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EACVI Echocardiography Textbook - sample

Discover the EACVI Textbook of Echocardiography 2nd edition

4 Chapter 1 general

4 Chapter 1 general principles of echocardiography Table 1.1 Currently used frequency range for cardiac imaging applications (including paediatric) Transthoracic Transoesophageal Intracardiac Epicardial Intracoronary 1–8 MHz 3–10 MHz 3–10 MHz 4–12 MHz 10–20 MHz Reflection and transmission of ultrasound at interfaces Travelling through tissues, the ultrasound encounters interfaces where acoustic properties change, influencing propagation. Propagation depends also on the angle of incidence (insonation angle) with the interface. Encountering an interface, the ultrasound partially returns towards the source and is partially transmitted (% Fig. 1.2). At a smooth and large interface the ultrasound obeys rules of specular reflection, returning towards the source with direction angle equal to the angle of incidence. Every medium has specific acoustic impedance (density × propagation speed, measured in Rayls). The impedance difference between media at an interface— acoustic impedance mismatch—influences the return signal ratio. Higher mismatch enhances reflection and lower mismatch enhances transmission. The high mismatch at air/soft tissue interfaces explains the need for using ultrasound gel as a coupling medium during examination. At a rough interface or when encountering small structures (with dimensions in the range of the wavelength) the ultrasound suffers scattering, returning towards the source and being transmitted in all directions (% Fig. 1.2). The proportion of ultrasound returning to the source (backscatter) is independent of the insonation angle. Scatter reflections allow the generation of an image of the examined structures instead of generating a mirror (specular) image of the transducer. Amplitude and intensity drop as ultrasound travels through tissues, a phenomenon named attenuation (measured in decibels, dB) and due predominantly to absorption but also to reflection and scattering (% Fig. 1.2). Attenuation increases with travelled distance and with ultrasound frequency. It depends on a specific attenuation coefficient—assumed as being constant in soft tissues (0.5 dB/cm/MHz). For image formation the ultrasound travels from and to the source, which doubles attenuation—1 dB/cm/MHz per centimetre of depth. Characteristic of an ultrasound wave Number of cycles per second = frequency Cycle Amplitude Pressure Amplitude Time Period (sec) High pressure Pressure Low pressure Distance Wavelength (mm) Baseline Compression Rarefaction Compression Baseline Direction of wave propagation Fig. 1.1 Characteristics of an ultrasound wave. Each cycle of complete pressure variation occurs over a certain length of time (period—measured in time units) and also occurs over a certain length of space (wavelength—measured in distance units, usually millimetres). The frequency is the number of complete cycles occurring in the unit of time, measured in hertz (one cycle per second). The maximal pressure variation above or below baseline represents the sound wave amplitude, measured in pressure units—megapascals (MPa) for ultrasound. As the wave travels, the encountered media particles are displaced, resulting in compression of the medium (increased particle density) corresponding to the high-pressure wave travelling past and rarefaction of the medium (decreased particles density) corresponding to low acoustic pressure.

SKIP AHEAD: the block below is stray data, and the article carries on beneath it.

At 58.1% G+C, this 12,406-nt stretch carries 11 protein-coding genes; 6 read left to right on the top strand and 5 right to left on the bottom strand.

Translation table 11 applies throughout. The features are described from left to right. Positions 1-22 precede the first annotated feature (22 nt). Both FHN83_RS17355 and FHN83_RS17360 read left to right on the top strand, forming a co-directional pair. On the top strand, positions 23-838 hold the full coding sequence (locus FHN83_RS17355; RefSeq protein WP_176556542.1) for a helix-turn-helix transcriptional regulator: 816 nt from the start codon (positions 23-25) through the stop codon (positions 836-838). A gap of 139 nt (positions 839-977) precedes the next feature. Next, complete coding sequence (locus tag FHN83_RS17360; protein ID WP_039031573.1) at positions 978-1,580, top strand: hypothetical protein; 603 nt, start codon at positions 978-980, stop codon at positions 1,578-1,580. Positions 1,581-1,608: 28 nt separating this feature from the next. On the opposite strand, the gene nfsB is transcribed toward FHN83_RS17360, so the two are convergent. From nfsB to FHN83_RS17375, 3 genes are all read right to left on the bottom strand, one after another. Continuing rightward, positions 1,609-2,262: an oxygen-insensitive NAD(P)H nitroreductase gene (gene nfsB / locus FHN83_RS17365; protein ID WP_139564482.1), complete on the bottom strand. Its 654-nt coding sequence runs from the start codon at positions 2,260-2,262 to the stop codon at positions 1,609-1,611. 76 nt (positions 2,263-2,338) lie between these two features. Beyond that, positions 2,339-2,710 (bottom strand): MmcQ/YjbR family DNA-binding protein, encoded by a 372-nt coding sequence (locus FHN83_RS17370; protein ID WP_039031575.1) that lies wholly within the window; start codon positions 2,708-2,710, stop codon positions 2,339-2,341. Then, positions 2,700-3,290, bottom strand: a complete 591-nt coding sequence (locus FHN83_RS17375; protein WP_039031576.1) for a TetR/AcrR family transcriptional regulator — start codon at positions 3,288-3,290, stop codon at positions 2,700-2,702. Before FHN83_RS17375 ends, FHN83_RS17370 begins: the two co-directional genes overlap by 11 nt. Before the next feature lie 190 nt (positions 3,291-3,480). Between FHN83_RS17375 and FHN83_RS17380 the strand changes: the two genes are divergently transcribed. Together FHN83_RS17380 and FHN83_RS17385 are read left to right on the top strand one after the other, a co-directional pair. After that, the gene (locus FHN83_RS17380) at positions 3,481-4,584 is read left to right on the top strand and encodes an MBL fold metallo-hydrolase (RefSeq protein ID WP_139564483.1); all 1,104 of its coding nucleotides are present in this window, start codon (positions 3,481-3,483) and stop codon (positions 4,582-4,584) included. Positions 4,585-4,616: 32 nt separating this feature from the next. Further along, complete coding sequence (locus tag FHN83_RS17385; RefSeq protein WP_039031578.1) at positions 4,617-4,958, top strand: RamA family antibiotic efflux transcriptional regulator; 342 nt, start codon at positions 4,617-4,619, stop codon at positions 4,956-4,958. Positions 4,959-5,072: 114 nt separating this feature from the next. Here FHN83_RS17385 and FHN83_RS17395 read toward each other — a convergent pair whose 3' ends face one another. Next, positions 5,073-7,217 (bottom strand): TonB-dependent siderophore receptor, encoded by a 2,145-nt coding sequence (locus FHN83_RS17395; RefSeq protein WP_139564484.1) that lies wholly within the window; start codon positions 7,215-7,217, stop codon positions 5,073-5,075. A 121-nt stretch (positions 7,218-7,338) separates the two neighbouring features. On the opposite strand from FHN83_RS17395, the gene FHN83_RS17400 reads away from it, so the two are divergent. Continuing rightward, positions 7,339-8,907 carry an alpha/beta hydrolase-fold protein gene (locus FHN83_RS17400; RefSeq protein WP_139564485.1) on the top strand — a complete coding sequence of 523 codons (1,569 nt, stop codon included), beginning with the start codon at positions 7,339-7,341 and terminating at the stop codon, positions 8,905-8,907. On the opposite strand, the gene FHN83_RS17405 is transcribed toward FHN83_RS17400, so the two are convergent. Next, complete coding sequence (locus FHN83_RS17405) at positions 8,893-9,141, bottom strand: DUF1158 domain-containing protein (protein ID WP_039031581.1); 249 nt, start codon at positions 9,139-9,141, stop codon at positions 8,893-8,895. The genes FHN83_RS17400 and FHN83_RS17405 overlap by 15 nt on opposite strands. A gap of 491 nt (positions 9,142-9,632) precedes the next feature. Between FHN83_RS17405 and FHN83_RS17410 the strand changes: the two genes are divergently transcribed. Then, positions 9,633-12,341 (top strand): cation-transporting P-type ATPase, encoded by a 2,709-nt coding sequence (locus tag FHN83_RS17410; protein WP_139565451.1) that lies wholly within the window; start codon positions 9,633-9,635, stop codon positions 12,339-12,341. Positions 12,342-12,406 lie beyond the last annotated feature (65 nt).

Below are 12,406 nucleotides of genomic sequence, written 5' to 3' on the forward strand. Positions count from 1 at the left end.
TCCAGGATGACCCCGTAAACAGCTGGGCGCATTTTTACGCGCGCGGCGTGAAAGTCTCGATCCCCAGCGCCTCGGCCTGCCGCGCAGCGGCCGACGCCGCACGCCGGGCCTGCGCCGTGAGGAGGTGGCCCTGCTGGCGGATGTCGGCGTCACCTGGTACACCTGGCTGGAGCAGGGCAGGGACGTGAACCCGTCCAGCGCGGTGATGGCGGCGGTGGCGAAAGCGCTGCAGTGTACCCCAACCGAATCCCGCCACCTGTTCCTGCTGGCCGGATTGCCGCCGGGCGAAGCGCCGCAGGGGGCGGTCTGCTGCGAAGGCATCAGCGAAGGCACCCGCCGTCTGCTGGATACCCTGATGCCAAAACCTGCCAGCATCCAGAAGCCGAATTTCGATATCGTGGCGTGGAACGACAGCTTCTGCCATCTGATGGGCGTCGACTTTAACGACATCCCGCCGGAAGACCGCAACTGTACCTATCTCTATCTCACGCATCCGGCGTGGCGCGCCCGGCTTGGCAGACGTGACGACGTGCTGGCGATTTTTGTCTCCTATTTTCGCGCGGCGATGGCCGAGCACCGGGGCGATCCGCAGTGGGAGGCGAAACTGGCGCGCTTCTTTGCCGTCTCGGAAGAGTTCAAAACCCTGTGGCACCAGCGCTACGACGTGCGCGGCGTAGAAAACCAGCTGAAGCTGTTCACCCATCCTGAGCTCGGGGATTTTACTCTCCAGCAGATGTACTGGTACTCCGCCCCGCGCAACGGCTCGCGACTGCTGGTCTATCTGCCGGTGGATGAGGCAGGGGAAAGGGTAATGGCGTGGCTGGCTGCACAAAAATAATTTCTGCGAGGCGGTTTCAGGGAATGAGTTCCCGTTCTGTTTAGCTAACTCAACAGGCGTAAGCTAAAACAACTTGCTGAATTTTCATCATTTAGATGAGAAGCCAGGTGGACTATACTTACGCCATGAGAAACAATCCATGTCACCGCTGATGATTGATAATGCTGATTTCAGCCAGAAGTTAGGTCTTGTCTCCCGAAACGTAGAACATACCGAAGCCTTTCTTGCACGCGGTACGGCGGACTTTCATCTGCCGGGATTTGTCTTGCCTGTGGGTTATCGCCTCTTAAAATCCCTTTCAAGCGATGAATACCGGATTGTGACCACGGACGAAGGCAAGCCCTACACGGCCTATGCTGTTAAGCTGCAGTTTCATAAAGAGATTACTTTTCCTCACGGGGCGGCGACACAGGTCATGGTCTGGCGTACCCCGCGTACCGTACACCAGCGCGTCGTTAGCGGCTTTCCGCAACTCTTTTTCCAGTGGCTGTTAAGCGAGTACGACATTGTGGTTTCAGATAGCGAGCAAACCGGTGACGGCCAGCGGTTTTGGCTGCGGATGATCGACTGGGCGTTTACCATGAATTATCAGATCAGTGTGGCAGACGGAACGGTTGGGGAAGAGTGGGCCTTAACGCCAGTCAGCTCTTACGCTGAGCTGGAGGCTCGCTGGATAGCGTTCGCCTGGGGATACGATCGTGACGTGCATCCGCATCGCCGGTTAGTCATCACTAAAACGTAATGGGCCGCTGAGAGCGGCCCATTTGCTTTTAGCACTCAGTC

transducers 5 Transmission 10 Reflection returns to transducer Destructive Interference 5 Point Scatterer Constructive Interference Specular Refraction Specular Refraction Back Scatterer Fig. 1.2 Specular reflection: the reflected ultrasound returns to the source in cases of perpendicular incidence, but does not return to the source in cases of an oblique incidence. Transmission of ultrasound continues in the same direction in cases of perpendicular incidence or occurs with a change in direction—refraction—in cases of oblique incidence. Scatter reflection: the backscatter is higher with higher ultrasound frequency and depends on scatterer size. A point scatterer sends ultrasound homogenously in all directions. The backscatter from the multitude of scatterers encountered by the ultrasound wave interfere enhancing (constructive interference) or neutralizing each other (destructive interference). This explains why the image of tissues contains speckles and apparent free spaces instead of having homogeneous appearance. bandwidth providing simultaneously high resolution and penetration (pure wave crystals, single crystal technology, etc.). The transducer has a housing case for the piezoelectric element. Elements backed with damping material stop backwards propagation of waves towards the case walls, to prevent interference with waves returning from examined structures (ring-down artefact). Damping restricts the number of oscillations per pulse (not necessary for continuous wave Doppler-only transducers) and their amplitude. Shorter pulse duration improves axial resolution and increases the range of generated frequencies. The generated ultrasound frequency is determined by the electric pulse frequency. The nominal frequency of the transducer depends on the resonance frequency of the piezoelectric element, generated when the element thickness is half the wavelength (only tenths of millimetres, explaining why elements break easily if we drop or bang the transducer). Damping and electrical current modulation help generate a broad band of frequencies around the nominal frequency. The piezoelectric element has much higher impedance than the tissues; direct contact would create a highly reflective interface. Materials with intermediate impedance are used to cover the element in one or more matching layers. The transducer generates a main ultrasound beam, which creates diagnostic images, and accessory beams (side lobes) which can also create images (artefact). The beam of a basic single discshaped element transducer has progressively increasing width due to diffraction (deviation from initial direction) after a natural focus point, separating the beam in two zones. The narrow beam of the near zone (Fresnel field) offers better lateral resolution. Its length is proportional with the ultrasound frequency and the transducer aperture dimensions. The wide beam of the far zone (Fraunhofer field) offers reduced image resolution. Transducers Transducer construction and characteristics The transducers are both generators and receivers of ultrasound waves used to create echocardiographic images, based on the piezoelectric effect (the conversion of electricity in ultrasound waves and the reverse, the conversion of ultrasound waves in electricity). The main component of the transducer is a piezoelectric element, which generates ultrasound waves as a result of electricity-induced deformation and generates electricity as a result of the returning ultrasound wave-induced deformation. The piezoelectric properties are natural or induced by heating the material up to a specific temperature—Curie temperature—at which the molecules align in a strong electric field. Modern transducers use manufactured piezoelectric materials. Crystals, ceramics, polymers, and composites with a range of electromechanical coupling efficiencies (ideally high) and acoustic impedances (ideally low) have been used over the years. The piezoelectric properties are lost with heating, a reason why heat-based transducer sterilization is inappropriate. Current transducers use new-generation crystals with high Transducer types The first transducers were single-element transducers, which could generate and receive ultrasound waves along a single line, resulting in A-mode and M-mode imaging (for explanation of A-mode and M-mode imaging see % ‘Ultrasound imaging principles’). The grey-scale M-mode had a high frame rate (2000–5000 frames/s), limited only by the time necessary for the waves to return from examined structures. Focusing was achieved with a concave lens or by giving curved shape to composite piezoelectric elements. Two dimensional (2D) imaging emerged from development of sector scanning necessitating beam steering—sweeping across the imaging plane. Steering prolonged imaging time, restricting frame rate, compared with single-line scanning. Mechanical steering was used first. The mechanical transducer had a small footprint though was inappropriate for Doppler imaging advances. Electronic steering was a breakthrough in the development of transducers (% Fig. 1.3a). It enabled parallel 2D and Doppler imaging advances, and in refined versions it enabled development of three dimensional (3D) imaging. Sequential firing of elements is also used for electronic focusing (% Fig. 1.3b).